My brother’s friends were a gift to me during that time, and I stay in touch with them. I found that I don’t want to talk to anyone who didn’t know my brother. Because individuality gets lost in general stigmas and stereotypes. The situation is really not something I discuss, but I do find the topic of suicide survivor to be something I can try to make a contribution to. It is a specific and terrible wound. Thankfully there are excellent online resources and you have added to that body of knowledge with your brilliant post. My only contribution that I can offer is that at the time I thought I would never feel better, but I do feel better now, and also that method I found that seemed to balance my body and mind through physically soothing routines, because no amount of thinking helped. Thinking gave me a chronic headache.

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        1. You know since writing this, I have heard of three other suicides. I find it all so tragic.
          Thanks for your input Nia. It is now out there on the blog and is available for everyone to read. I hope that your words help someone also.

          Liked by 1 person

            1. Nia, I must say that these were not people who were well known to me personally however I know of them from FB feeds etc. I just find it so incredibly sad that a person sees no other way out.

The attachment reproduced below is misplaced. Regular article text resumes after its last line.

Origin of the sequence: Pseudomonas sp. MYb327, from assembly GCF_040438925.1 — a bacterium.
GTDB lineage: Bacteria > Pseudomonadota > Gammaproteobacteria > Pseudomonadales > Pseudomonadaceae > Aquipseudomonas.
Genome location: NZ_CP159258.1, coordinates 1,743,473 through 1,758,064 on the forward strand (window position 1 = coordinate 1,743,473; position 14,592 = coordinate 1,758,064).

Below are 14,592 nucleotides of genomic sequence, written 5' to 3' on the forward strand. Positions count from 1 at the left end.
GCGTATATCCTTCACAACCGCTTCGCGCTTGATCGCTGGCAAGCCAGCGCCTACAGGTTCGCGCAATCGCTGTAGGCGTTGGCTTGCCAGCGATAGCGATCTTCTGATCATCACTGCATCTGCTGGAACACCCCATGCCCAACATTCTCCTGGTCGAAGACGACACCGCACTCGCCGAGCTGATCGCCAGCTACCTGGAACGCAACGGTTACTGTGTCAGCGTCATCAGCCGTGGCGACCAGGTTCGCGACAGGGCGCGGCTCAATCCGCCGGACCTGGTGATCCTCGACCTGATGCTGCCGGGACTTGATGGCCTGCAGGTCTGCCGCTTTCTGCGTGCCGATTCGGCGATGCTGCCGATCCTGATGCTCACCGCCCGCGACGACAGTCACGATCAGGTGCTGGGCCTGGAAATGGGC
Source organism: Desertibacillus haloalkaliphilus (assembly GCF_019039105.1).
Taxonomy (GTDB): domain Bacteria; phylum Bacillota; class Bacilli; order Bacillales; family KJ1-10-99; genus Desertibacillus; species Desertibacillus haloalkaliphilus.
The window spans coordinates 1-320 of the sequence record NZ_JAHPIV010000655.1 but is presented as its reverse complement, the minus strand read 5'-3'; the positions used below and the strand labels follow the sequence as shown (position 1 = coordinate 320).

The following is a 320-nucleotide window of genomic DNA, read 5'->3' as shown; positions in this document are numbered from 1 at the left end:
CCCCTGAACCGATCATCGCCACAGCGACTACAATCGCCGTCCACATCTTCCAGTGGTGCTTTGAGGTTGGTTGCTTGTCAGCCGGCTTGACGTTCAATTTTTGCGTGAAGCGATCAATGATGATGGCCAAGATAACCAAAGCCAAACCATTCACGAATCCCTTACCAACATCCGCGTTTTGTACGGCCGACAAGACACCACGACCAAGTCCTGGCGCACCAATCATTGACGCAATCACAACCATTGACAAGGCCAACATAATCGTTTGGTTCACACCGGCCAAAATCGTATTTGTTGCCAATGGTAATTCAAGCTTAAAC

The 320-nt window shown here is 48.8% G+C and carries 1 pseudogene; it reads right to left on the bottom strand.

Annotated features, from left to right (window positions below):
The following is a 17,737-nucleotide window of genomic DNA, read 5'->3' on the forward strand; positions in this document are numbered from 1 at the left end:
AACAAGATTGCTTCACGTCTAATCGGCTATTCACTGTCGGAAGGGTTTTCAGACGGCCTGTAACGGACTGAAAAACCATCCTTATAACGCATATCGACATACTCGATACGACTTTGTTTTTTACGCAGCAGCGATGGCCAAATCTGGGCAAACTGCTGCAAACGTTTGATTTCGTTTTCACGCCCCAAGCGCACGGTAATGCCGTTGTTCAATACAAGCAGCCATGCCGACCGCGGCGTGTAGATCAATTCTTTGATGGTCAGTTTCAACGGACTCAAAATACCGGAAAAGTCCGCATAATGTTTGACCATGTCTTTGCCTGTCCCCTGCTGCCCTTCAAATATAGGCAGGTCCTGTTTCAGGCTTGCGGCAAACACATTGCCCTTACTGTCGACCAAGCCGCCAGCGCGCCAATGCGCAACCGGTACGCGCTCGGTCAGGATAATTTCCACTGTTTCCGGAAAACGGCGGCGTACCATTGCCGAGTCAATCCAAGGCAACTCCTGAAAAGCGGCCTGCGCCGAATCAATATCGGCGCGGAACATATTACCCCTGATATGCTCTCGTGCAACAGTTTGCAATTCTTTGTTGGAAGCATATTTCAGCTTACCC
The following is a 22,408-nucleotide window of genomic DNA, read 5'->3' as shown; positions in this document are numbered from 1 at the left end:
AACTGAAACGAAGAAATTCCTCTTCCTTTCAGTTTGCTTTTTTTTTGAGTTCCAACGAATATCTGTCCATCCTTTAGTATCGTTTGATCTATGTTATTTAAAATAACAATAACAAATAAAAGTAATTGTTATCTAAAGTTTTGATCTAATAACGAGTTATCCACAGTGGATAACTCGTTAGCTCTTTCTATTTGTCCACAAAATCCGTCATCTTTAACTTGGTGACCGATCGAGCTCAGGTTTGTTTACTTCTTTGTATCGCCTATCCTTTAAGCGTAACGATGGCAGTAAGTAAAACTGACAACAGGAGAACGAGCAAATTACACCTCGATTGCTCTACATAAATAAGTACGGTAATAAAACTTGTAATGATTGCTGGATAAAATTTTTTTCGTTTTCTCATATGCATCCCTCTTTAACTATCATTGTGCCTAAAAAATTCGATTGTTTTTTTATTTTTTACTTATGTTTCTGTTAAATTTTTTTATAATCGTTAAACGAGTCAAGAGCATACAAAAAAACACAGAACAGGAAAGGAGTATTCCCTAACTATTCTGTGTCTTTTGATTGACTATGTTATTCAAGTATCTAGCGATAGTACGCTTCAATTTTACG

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              1. It scares me, Suz, it’s hard to reach people when they are in that state. But I’m trying. I try to remember just to be a good friend, as best as we can be, and if we do that then we are doing good.

                It is incredibly sad. It is terrible for the victim and for their loved ones. The act inflicts lasting pain on everyone who cares about them.

                Liked by 1 person

  5. It must have taken great courage for you to write this, having suffered the disease, and had those close to you suffer as well. It fits with my own grieving for someone who lived the entirety of their natural life, but always under a cloud of extreme sensitivity and often depressed negativity. He was never diagnosed, but the ugly vibes he often experienced spread to the rest of us like the plague. Mental illness is horrible. I can tell you are fighting the good fight, Suz. Best to you and your family. xx

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    1. Thank you.
      I am sorry that you had someone in your life that suffered in that way. Yes, it affects so many people and not just the sufferer themselves. Thankfully with medication and life changes, the disease can be managed but it is hard work.

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    1. I am so terribly, terribly sorry that you have been through this. Please accept my virtual hugs.
      Grief is such an individual thing and it is hard to cope with at times but I am so pleased that your friends are supportive. Many, many blessings to you at this time.